When you watch The Sopranos, you might have a hard time connecting it to The Godfather saga. For starters, Marlon Brando’s Vito Corleone would not have had time for Tony Soprano (James Gandolfini) and his whining. Corleone smacked around singer Johnny Fontaine (the Frank Sinatra character) for less.
But Sopranos characters love the movie, and the show’s writers play most references to the Godfather saga as comedy. Whether it’s Big Pussy talking about a “Moe Green special” or Silvio Dante doing the Michael Corleone (Al Pacino) “they pull me back in” bit from Godfather III, the point is to get a laugh.
You’ll also find Godfather saga references in at least two actor performances. John Ventimiglia said he used the landlord character from Godfather II as inspiration for Artie Bucco. And Ray Abruzzo, who played Carmine Lupertazzi Jr., said he had two Godfather characters in mind as well.
Ray Abruzzo nailed ‘Sopranos’ character Carmine Lupertazzi Jr. by mispronouncing words
You can’t miss the entrance of Carmine Jr. (Abruzzo) in “Calling All Cars” (season 4 episode 11). Tony (Gandolfini) goes down to Florida to speak with him about problems between the New Jersey and New York crews. After some preliminaries, Carmine Jr. begins revealing his personality.
“I am reminded of Louis the Whatever’s finance minister — De Something,” he says to a baffled Tony. “He built this chateau,” Carmine Jr. continues. “It even outshone Ver-sales, where the king lived. In the end, Louis clapped him in irons.” Then he lights a cigar.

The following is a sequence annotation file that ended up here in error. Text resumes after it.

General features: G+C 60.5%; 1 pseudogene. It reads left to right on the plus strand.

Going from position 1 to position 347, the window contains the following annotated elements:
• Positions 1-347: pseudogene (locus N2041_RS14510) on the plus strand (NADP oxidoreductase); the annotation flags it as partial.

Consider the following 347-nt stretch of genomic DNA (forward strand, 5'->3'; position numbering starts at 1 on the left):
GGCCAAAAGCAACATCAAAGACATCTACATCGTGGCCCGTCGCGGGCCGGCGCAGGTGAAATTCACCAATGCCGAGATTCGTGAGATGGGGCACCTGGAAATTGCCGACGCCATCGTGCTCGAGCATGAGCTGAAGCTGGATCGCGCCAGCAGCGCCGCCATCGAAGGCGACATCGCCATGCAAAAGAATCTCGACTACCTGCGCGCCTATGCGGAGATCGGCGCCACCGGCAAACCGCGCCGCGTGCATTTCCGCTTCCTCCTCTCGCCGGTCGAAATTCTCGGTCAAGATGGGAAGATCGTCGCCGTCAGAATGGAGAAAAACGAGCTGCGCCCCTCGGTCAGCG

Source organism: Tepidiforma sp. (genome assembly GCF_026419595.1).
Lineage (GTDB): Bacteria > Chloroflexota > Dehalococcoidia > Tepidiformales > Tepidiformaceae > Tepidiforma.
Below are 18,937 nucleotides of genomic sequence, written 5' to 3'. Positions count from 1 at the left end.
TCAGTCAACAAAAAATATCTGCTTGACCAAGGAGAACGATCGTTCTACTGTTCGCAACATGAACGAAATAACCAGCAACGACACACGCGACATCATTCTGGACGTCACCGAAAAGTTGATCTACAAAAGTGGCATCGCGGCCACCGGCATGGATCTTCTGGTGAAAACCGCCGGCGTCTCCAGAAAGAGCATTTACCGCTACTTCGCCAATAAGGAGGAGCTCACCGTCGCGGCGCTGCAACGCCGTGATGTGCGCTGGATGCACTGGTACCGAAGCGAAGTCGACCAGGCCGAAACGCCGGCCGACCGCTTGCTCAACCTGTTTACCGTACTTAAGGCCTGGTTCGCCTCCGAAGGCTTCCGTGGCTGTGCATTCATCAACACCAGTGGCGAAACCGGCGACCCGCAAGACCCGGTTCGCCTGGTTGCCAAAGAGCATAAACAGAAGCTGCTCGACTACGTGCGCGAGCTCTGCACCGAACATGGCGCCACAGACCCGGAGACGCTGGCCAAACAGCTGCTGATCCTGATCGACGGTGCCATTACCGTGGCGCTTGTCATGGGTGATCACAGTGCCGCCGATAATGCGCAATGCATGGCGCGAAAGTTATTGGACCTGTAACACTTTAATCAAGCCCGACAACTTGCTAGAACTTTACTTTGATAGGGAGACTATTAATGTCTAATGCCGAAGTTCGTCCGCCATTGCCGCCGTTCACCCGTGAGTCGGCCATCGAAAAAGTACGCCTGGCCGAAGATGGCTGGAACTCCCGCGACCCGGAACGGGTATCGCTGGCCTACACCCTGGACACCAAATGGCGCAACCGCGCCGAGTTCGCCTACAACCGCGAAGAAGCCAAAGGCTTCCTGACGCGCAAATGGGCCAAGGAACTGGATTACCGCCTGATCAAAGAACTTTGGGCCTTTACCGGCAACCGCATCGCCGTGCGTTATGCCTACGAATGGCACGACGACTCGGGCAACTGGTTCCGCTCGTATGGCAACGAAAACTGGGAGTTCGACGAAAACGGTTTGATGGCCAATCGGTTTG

On the Talking Sopranos podcast, Abruzzo said his way of mispronouncing words served as path into playing Carmine Jr. The writers had described the character as someone who “thinks he’s smarter than he is.” So Abruzzo ran with that.
At another point, Carmine Jr. wants to call someone a “poseur” and it comes out as “po-zoor.” But hey, when you need to warn someone that they’re approaching “the precipice of an enormous crossroads,” you’re bound to have the occasional malaprop.
Abruzzo thought Carmine Jr. was someone who thinks he’s Michael Corleone from ‘The Godfather’ but in reality is Fredo
While Abruzzo used the mannerisms and language of Carmine Jr. to understand the character, he also used two Godfather characters to get into his mindset. “Then I came with the idea that Carmine Jr. thinks he’s Michael Corleone, but he’s Fredo,” Abruzzo said on Talking Sopranos.
From there, Abruzzo trusted the powerhouse Sopranos writing team. “I believed all the writing, everything he said,” Abruzzo explained. “I just chose to believe every misspoken word and every malaprop and any convoluted thought he has. Just believe it 100%.”
Unlike Fredo, Carmine Jr. finds peace on The Sopranos. He eventually leaves the power-grabbing to the rest of the New York crew so he can bow out and enjoy life. He may not be as smart as he believes he is, but Carmine Jr. makes a lot of sense for a mobster.